EFECTS OF ACETYLCHOLINE ON PERIPHERAL VASCULAR PROTEIN PERMEABILITY
- MA Katz
- J Starr
It is common practice to assume that when a vasodilator such as acetylcholine (ACh) produces a decrease in lymph/plasma protein ratio (R) while lymph flow (L) increases, permeability-surface area product (PS) and reflection coefficient (a) are unchanged. However, if PS and a are unaltered by a stimulus that increases L, then a decreased R can be associated with an elevated, constant, or reduced a and PS. To test what the effect of ACh, a "pure vasodilator," is in the hindquarters of the anesthetized dog, we infused 127 micrograms ACh min-1 into the abdominal aorta of 6 female mongrel dogs while collecting lumbar trunk lymph in order to measure L and R. σ and PS were computed by the method of fluctuations over 15 min collections. The rise or decrease in LR was well correlated with L (r=.951) as expected, but was much less than predicted if a and PS had been unaltered during ACh infusion. Computations indicated that a rose with ACh approximately 34% (P = .0007) and PS rose 54% (P = .042) above control. This can be interpreted as a decrease in the radial dimension of the protein transport channels and an increase in the number of such channels per unit area, with both changes induced either by altered capillary anatomy or redistribution in a heteroporous system. Such an analysis seems compatible with the results of other studies in a variety of tissues which indicate that ACh tightens membranes either directly or through an effect mediated by reduced arterial pressure.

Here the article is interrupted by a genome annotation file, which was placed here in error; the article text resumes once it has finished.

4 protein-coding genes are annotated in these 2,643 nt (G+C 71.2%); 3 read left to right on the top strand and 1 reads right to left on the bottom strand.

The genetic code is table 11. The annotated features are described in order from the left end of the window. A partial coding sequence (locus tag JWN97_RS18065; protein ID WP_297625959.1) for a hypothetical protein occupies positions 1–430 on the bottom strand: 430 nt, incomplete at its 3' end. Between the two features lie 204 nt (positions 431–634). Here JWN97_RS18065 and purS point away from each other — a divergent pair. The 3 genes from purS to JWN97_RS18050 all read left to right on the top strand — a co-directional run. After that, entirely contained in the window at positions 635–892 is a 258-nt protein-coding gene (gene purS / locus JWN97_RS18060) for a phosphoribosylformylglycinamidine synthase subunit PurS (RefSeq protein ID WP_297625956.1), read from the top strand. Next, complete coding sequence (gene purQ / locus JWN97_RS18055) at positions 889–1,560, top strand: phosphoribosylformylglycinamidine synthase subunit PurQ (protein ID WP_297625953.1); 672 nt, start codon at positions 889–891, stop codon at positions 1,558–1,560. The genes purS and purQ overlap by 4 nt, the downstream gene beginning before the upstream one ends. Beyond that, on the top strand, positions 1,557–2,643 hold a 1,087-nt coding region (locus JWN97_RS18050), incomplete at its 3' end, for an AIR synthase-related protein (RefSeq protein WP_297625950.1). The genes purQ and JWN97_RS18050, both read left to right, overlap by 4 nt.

How to Cite:
Katz, M. & Starr, J., (1984) “EFECTS OF ACETYLCHOLINE ON PERIPHERAL VASCULAR PROTEIN PERMEABILITY”, Lymphology 17(1), 28-33.